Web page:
Joining Gym Helps College Students Improve Grades, Study
College students might want to try a new way of improving grades - spending more time in the gym.
A team of researchers from the Michigan State University offered a solution to students who are currently not achieving the grades they hoped for. According to them, spending more time in the library or study hall alone doesn't help boost grades, but rather spending more time in the gym.
The study shows that students, who were members of recreational sports and fitness centers on the campus during their freshman and sophomore years, had higher grade point averages (GPA) when compared to those who did not have any membership.
The researchers also found that students who had gym memberships, stayed for longer duration in school and their retention rate in two-years increased by 3.5 percent.
"That could equate to about 1,575 people within a student population of 49,000 deciding to move on to a third year of school," James Pivarnik, a professor of kinesiology and epidemiology at Michigan State University, said in a statement. "These results provide a compelling argument to universities that a higher student retention rate could be enhanced just by having adequate recreational and fitness facilities for students."
The latest finding supports theories proposed earlier that suggests creating an environment that links students to the institution might help increase academic success as well as retention.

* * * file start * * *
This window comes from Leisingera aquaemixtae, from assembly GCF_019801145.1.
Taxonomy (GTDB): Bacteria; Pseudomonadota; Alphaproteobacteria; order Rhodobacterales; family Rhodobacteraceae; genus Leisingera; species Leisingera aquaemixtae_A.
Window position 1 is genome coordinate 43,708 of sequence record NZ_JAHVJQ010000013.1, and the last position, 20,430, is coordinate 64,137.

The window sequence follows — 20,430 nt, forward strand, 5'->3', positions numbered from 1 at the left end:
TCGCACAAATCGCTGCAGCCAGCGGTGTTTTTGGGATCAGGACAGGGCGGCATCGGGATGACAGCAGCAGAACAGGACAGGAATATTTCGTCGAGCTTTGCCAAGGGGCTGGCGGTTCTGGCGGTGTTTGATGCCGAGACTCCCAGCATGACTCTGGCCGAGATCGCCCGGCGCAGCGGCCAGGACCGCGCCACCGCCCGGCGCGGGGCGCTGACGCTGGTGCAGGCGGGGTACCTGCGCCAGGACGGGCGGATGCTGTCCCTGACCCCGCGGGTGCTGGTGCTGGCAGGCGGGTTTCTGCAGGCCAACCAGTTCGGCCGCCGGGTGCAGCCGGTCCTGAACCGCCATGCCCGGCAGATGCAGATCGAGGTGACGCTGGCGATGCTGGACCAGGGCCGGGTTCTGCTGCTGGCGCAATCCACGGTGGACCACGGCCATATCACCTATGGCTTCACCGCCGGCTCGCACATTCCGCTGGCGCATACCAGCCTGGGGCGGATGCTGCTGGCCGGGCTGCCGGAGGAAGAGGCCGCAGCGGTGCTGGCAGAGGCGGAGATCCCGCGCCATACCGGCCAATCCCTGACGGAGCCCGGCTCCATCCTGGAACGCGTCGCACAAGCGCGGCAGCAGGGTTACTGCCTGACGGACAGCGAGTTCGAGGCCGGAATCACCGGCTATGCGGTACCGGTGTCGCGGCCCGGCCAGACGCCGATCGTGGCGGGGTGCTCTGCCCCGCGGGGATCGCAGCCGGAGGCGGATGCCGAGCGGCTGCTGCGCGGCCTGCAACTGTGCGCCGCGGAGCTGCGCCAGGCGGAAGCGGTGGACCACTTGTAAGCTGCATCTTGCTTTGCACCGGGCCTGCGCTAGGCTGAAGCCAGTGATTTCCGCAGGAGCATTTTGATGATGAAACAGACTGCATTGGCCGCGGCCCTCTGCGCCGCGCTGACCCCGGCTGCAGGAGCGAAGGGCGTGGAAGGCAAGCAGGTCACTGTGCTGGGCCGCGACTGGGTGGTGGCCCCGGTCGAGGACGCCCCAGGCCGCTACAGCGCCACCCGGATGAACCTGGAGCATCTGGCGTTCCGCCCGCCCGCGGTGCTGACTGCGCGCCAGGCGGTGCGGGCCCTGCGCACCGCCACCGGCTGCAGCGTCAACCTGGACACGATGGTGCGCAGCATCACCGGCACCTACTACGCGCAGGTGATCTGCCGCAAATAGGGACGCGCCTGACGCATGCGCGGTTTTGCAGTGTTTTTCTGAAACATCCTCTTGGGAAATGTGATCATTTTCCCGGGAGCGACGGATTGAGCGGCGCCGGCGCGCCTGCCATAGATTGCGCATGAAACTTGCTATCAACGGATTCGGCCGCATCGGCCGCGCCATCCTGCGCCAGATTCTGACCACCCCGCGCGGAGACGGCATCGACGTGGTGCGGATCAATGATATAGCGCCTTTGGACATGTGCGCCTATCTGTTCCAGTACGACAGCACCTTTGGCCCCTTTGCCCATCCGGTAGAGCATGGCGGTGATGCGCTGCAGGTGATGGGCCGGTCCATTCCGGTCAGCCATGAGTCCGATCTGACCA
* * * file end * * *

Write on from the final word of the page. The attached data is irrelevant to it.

In this study, the researchers analyzed the data taken from a sample of freshman and sophomores, a total of 4,843. They compared the GPAs of those who purchased fitness facility membership with those who did not. They noticed that after four consecutive semesters, students with gym memberships had higher cumulative GPAs. They had more credits completed by the end of the first year in college.
"We found that these students' cumulative GPAs were 0.13 points higher," Pivarnik said. "Although this number may not appear to be significant, in the end, that amount could mean the difference to those students on the cusp of getting into graduate school or even advancing to the next academic year."
Nearly 74 percent of the students with membership were successfully gained sophomore status, while 60 percent of the students attained the goal in the non-member group.
This study is crucial as it highlights that the institute is not just retaining more students, but also retaining those who have higher GPA's - which is good for everyone.
The finding was documented in the Recreational Sports Journal.